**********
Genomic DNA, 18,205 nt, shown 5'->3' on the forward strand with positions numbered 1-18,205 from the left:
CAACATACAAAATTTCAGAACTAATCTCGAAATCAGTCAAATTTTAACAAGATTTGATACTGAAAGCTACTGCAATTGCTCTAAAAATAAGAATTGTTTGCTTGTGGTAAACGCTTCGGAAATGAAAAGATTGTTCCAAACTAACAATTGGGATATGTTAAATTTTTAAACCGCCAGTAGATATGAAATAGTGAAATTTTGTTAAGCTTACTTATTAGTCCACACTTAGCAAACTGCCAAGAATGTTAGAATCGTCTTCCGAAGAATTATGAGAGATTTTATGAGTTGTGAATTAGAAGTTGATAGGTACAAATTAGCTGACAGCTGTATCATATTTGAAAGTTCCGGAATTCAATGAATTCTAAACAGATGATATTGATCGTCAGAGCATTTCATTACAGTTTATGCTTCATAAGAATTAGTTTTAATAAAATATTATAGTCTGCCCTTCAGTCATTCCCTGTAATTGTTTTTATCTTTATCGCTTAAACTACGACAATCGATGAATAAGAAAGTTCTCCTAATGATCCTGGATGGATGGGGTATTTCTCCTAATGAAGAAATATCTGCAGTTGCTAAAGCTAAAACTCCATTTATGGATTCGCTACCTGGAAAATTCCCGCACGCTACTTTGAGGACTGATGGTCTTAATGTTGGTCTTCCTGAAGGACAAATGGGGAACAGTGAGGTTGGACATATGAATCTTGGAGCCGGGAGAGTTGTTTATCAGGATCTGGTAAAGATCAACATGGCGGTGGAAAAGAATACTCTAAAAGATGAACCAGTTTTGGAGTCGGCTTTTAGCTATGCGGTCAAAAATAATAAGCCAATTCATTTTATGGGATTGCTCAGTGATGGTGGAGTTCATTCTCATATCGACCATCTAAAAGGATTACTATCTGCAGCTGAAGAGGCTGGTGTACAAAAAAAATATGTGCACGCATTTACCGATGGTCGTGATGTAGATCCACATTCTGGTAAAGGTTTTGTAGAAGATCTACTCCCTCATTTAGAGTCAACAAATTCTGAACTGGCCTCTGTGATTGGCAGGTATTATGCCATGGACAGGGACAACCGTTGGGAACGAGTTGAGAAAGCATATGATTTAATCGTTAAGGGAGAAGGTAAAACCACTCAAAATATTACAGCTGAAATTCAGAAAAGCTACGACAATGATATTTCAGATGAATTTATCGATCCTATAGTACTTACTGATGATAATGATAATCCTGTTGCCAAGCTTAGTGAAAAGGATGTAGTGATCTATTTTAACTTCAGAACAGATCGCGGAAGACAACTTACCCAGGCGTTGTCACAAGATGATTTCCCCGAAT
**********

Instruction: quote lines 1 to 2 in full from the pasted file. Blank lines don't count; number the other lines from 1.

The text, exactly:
Genomic DNA, 18,205 nt, shown 5'->3' on the forward strand with positions numbered 1-18,205 from the left:
CAACATACAAAATTTCAGAACTAATCTCGAAATCAGTCAAATTTTAACAAGATTTGATACTGAAAGCTACTGCAATTGCTCTAAAAATAAGAATTGTTTGCTTGTGGTAAACGCTTCGGAAATGAAAAGATTGTTCCAAACTAACAATTGGGATATGTTAAATTTTTAAACCGCCAGTAGATATGAAATAGTGAAATTTTGTTAAGCTTACTTATTAGTCCACACTTAGCAAACTGCCAAGAATGTTAGAATCGTCTTCCGAAGAATTATGAGAGATTTTATGAGTTGTGAATTAGAAGTTGATAGGTACAAATTAGCTGACAGCTGTATCATATTTGAAAGTTCCGGAATTCAATGAATTCTAAACAGATGATATTGATCGTCAGAGCATTTCATTACAGTTTATGCTTCATAAGAATTAGTTTTAATAAAATATTATAGTCTGCCCTTCAGTCATTCCCTGTAATTGTTTTTATCTTTATCGCTTAAACTACGACAATCGATGAATAAGAAAGTTCTCCTAATGATCCTGGATGGATGGGGTATTTCTCCTAATGAAGAAATATCTGCAGTTGCTAAAGCTAAAACTCCATTTATGGATTCGCTACCTGGAAAATTCCCGCACGCTACTTTGAGGACTGATGGTCTTAATGTTGGTCTTCCTGAAGGACAAATGGGGAACAGTGAGGTTGGACATATGAATCTTGGAGCCGGGAGAGTTGTTTATCAGGATCTGGTAAAGATCAACATGGCGGTGGAAAAGAATACTCTAAAAGATGAACCAGTTTTGGAGTCGGCTTTTAGCTATGCGGTCAAAAATAATAAGCCAATTCATTTTATGGGATTGCTCAGTGATGGTGGAGTTCATTCTCATATCGACCATCTAAAAGGATTACTATCTGCAGCTGAAGAGGCTGGTGTACAAAAAAAATATGTGCACGCATTTACCGATGGTCGTGATGTAGATCCACATTCTGGTAAAGGTTTTGTAGAAGATCTACTCCCTCATTTAGAGTCAACAAATTCTGAACTGGCCTCTGTGATTGGCAGGTATTATGCCATGGACAGGGACAACCGTTGGGAACGAGTTGAGAAAGCATATGATTTAATCGTTAAGGGAGAAGGTAAAACCACTCAAAATATTACAGCTGAAATTCAGAAAAGCTACGACAATGATATTTCAGATGAATTTATCGATCCTATAGTACTTACTGATGATAATGATAATCCTGTTGCCAAGCTTAGTGAAAAGGATGTAGTGATCTATTTTAACTTCAGAACAGATCGCGGAAGACAACTTACCCAGGCGTTGTCACAAGATGATTTCCCCGAAT